The EU published contingency plans for a “no-deal” Brexit on Tuesday, outlining a host of travel rights Britons would lose, from recognition of driving licences to loss of pet passports.
The European Commission, the bloc’s executive arm, said that, while it is working hard for a deal, it must prepare for “all outcomes” and “contingency measures in narrowly defined areas” may be needed to protect the EU’s interests.
The announcement will pile pressure on London as Prime Minister Theresa May scrambles to unite her government behind an agreement, with time running out to reach a deal in time to have it ratified by Brexit day in March.
In one measure, Brussels said it will offer visa-free travel within the bloc to Britons, but warned this was “entirely conditional on the UK also granting reciprocal and non-discriminatory visa-free travel to EU citizens travelling to the UK”.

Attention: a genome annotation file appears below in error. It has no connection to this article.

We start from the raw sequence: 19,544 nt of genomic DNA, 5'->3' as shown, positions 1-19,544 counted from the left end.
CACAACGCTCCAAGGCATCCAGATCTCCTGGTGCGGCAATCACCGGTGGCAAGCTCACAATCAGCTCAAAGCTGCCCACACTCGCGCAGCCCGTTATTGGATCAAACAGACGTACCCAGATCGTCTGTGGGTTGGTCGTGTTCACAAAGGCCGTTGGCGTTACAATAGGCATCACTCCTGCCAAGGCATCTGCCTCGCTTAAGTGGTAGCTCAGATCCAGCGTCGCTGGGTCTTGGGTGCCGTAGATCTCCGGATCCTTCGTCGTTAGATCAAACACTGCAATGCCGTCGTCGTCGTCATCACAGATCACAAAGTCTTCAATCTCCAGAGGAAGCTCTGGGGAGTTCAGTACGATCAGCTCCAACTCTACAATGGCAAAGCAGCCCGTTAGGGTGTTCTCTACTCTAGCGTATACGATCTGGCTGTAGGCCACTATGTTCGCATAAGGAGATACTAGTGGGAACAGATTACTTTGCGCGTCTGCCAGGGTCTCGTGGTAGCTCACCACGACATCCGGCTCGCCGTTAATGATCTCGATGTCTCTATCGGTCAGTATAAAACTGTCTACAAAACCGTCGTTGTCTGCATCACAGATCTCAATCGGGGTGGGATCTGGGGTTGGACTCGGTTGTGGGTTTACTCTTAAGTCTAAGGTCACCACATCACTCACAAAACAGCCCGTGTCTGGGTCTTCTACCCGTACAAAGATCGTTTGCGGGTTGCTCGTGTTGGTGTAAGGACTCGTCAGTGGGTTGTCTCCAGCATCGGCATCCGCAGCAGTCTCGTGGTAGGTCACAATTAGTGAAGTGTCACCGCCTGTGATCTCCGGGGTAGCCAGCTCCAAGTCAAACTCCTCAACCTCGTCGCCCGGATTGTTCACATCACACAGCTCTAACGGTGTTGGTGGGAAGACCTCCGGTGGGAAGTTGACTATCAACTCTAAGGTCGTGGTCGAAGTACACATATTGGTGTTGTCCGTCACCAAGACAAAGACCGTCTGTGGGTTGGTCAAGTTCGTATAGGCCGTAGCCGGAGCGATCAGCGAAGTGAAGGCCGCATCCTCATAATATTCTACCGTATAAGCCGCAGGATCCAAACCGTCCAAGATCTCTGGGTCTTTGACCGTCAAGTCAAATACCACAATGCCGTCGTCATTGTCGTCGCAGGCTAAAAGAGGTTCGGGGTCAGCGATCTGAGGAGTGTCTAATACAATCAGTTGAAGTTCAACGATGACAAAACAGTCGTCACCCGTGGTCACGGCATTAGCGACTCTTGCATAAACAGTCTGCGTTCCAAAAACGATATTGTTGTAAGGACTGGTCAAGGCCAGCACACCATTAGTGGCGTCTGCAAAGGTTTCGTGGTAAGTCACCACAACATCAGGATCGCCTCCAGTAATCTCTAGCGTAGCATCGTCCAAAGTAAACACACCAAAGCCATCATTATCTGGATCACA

A seven-point advice notice to travellers between the UK and EU about what will happen if Britain crashes out without a deal spells out the rights Britons coming to the bloc will no longer enjoy.
British driving licences will no longer be recognised automatically by EU countries, leaving UK drivers to check with each country they travel in whether they will need an extra “international driving permit”, the notice says.
At airports, UK nationals will no longer be able to use the priority EU passport queue and will be subject to extra questions about the purpose and length of their visit.